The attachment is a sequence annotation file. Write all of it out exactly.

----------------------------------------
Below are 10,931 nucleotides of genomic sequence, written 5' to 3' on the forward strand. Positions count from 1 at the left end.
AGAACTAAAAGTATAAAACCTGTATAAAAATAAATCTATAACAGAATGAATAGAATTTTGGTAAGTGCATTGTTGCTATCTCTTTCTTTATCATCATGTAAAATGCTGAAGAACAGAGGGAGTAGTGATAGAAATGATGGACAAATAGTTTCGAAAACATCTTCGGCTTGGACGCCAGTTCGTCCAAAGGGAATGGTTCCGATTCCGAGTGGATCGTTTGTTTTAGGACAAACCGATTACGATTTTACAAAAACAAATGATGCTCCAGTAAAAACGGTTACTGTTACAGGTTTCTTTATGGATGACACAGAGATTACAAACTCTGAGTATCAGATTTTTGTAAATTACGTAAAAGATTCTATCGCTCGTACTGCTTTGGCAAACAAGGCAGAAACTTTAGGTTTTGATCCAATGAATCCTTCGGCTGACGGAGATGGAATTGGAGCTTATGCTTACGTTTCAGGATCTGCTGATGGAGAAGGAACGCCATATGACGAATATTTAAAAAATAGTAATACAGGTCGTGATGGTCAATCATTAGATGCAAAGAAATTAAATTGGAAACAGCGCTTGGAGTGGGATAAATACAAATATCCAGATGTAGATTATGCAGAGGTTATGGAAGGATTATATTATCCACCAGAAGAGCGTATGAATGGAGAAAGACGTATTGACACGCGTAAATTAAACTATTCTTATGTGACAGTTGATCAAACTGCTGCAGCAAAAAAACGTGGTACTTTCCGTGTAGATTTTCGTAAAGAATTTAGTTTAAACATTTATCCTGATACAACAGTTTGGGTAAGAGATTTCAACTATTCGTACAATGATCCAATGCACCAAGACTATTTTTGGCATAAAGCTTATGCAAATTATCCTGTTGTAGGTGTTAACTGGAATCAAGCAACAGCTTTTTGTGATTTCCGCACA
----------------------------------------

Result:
Below are 10,931 nucleotides of genomic sequence, written 5' to 3' on the forward strand. Positions count from 1 at the left end.
AGAACTAAAAGTATAAAACCTGTATAAAAATAAATCTATAACAGAATGAATAGAATTTTGGTAAGTGCATTGTTGCTATCTCTTTCTTTATCATCATGTAAAATGCTGAAGAACAGAGGGAGTAGTGATAGAAATGATGGACAAATAGTTTCGAAAACATCTTCGGCTTGGACGCCAGTTCGTCCAAAGGGAATGGTTCCGATTCCGAGTGGATCGTTTGTTTTAGGACAAACCGATTACGATTTTACAAAAACAAATGATGCTCCAGTAAAAACGGTTACTGTTACAGGTTTCTTTATGGATGACACAGAGATTACAAACTCTGAGTATCAGATTTTTGTAAATTACGTAAAAGATTCTATCGCTCGTACTGCTTTGGCAAACAAGGCAGAAACTTTAGGTTTTGATCCAATGAATCCTTCGGCTGACGGAGATGGAATTGGAGCTTATGCTTACGTTTCAGGATCTGCTGATGGAGAAGGAACGCCATATGACGAATATTTAAAAAATAGTAATACAGGTCGTGATGGTCAATCATTAGATGCAAAGAAATTAAATTGGAAACAGCGCTTGGAGTGGGATAAATACAAATATCCAGATGTAGATTATGCAGAGGTTATGGAAGGATTATATTATCCACCAGAAGAGCGTATGAATGGAGAAAGACGTATTGACACGCGTAAATTAAACTATTCTTATGTGACAGTTGATCAAACTGCTGCAGCAAAAAAACGTGGTACTTTCCGTGTAGATTTTCGTAAAGAATTTAGTTTAAACATTTATCCTGATACAACAGTTTGGGTAAGAGATTTCAACTATTCGTACAATGATCCAATGCACCAAGACTATTTTTGGCATAAAGCTTATGCAAATTATCCTGTTGTAGGTGTTAACTGGAATCAAGCAACAGCTTTTTGTGATTTCCGCACA